Author Topic: CALM IN THE STORM from Beverly Highland  (Read 1089 times)

Offline Reginald Hudlin

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CALM IN THE STORM from Beverly Highland
« on: August 10, 2011, 02:39:21 pm »
Judging by the number of calls and emails I have received, I know investors, family, and friends are concerned about the recent moves in the markets, so I want to reach out with some thoughts.
Today marks only the seventh time in history that he S&P 500 has experienced a minus 3% day, followed by a plus3% day, followed by another minus 3% day. Five of those instances were in the 1930's. In each of six previous instances, three weeks later the markets were positive by an average of 6.2%.
There have been 22 times when markets have dropped by more than 13% in less than two weeks. We are currently in one of these times. When you crunch the numbers of those 22 instances, the mean return after six months was +10.2%. The mean return after one year was greater than 20%. If you exclude the data points that occurred during the Great Depression, those percentage gains are significantly better than the +10.2% and the +20% numbers cited above.
As ugly and stressful as the markets are right now, I believe we need to view the fear and panic as a necessary element of the bottoming process. Markets need fear to create a bottom. This has always been true and I expect that this time is no different.
Think back to March 2009, when fear was at an extreme, investors were panicking just as we established a market bottom, from where we started a huge rally. Conversely, when investors feel euphoric that is the time to step away from the markets.
Consider this: in February 2000, investors set a new record for inflows of money into mutual funds and personal accounts. That record inflow of money, coincided precisely with the market top and tech bubble bursting. Conversely, an internal memo from UBS, that was leaked yesterday, showed that investors pulled 1.3 billion dollars out of their accounts on Monday. That is the biggest outflow since the "flash-crash" spooked investors into doing the same thing. Those investors, who got spooked into pulling their money out of the market after the flash-crash, missed a huge year end rally.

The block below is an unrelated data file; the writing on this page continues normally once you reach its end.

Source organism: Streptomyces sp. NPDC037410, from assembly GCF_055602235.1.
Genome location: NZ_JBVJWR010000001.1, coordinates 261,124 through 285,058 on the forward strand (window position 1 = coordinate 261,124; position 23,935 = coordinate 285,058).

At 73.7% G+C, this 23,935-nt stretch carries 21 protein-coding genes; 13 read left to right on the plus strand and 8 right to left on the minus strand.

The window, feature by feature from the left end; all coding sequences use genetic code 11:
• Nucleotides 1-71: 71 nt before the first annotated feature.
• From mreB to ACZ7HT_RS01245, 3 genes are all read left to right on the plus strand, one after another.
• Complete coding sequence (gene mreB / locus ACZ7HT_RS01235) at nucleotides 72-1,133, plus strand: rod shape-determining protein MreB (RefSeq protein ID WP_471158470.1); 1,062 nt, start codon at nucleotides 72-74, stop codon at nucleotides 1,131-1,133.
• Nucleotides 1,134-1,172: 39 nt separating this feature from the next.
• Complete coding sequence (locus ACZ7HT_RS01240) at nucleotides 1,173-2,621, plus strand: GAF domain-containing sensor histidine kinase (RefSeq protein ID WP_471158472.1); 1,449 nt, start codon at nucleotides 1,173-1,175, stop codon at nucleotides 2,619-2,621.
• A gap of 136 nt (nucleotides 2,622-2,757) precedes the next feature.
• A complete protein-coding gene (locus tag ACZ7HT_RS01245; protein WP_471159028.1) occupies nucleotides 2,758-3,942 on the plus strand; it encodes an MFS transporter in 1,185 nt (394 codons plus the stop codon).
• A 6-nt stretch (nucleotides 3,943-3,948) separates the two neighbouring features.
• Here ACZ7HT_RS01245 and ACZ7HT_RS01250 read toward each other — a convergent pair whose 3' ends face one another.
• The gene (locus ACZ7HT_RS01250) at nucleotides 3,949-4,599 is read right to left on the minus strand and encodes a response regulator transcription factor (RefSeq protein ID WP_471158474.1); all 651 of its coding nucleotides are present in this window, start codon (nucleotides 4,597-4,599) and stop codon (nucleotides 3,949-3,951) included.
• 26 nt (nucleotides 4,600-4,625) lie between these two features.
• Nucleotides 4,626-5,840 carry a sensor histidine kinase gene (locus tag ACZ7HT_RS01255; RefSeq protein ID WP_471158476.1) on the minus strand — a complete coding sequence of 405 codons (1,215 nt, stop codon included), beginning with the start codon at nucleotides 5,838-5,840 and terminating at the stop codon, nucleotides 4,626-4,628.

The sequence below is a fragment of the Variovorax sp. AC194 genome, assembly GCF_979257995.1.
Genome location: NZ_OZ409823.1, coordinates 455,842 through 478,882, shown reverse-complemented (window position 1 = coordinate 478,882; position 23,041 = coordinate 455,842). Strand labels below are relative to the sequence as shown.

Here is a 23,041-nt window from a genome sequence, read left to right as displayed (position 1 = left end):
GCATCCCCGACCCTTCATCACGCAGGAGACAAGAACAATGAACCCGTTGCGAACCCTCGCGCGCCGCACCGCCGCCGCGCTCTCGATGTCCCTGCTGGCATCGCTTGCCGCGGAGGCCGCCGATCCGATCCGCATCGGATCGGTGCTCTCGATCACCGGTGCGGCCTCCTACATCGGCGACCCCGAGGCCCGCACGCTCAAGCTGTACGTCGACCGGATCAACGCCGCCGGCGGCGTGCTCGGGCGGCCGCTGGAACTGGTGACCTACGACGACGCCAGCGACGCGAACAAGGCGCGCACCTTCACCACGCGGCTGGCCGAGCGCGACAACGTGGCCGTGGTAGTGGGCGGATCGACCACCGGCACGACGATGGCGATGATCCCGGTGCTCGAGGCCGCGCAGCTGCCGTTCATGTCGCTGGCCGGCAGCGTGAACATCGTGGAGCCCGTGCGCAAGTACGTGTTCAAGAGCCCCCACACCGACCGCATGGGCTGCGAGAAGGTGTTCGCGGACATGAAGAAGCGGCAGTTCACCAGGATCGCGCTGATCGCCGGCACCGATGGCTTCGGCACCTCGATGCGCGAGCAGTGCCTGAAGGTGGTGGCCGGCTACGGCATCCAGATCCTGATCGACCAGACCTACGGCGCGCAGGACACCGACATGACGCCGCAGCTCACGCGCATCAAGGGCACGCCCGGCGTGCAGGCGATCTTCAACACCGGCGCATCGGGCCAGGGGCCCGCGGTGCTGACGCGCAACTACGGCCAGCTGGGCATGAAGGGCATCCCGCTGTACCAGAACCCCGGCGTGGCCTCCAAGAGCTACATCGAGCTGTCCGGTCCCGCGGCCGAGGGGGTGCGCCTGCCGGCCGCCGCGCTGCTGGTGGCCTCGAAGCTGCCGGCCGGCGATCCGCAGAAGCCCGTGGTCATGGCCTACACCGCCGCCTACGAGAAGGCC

I can site numerous facts and statistics that argue that we have put in a market bottom on Monday night when S&P futures were trading down 30 points overnight, after losing 80 points during the regular session. Unless you are one of the (very) few, who love this stuff, the way I do, I'll save you the boring details here, but I will say that I believe we are at, or very near, the near term bottom for the stock market.
While fully recognizing the structural problems the economy faces and the rudderless, dysfunctional leadership in Washington, I believe we will survive this storm.
In my opinion, this moment in market history, will be like others from the past; the exact moment when investors' fear is at a peak, in hind sight will prove to have be a golden opportunity for those investors able to step-in when other would flee.
I expect we will have many volatile days over the next month or two, but I that volatility should set up the markets for a rally. It has happened in each of the prior six instances when we have been in this situation, I expect ts time to be the same.
A year from now, I expect to receive calls and emails from investors and friends regretting that they did not use this time to add to their stock market investments. I am encouraging my family and friends to do just that - namely use this pull-back as an opportunity to invest additional money in the markets. The market has always rewarded those with the stomach to swim against the tide.
Please feel encouraged to contact me with any questions or concerns.
Be well and stay strong.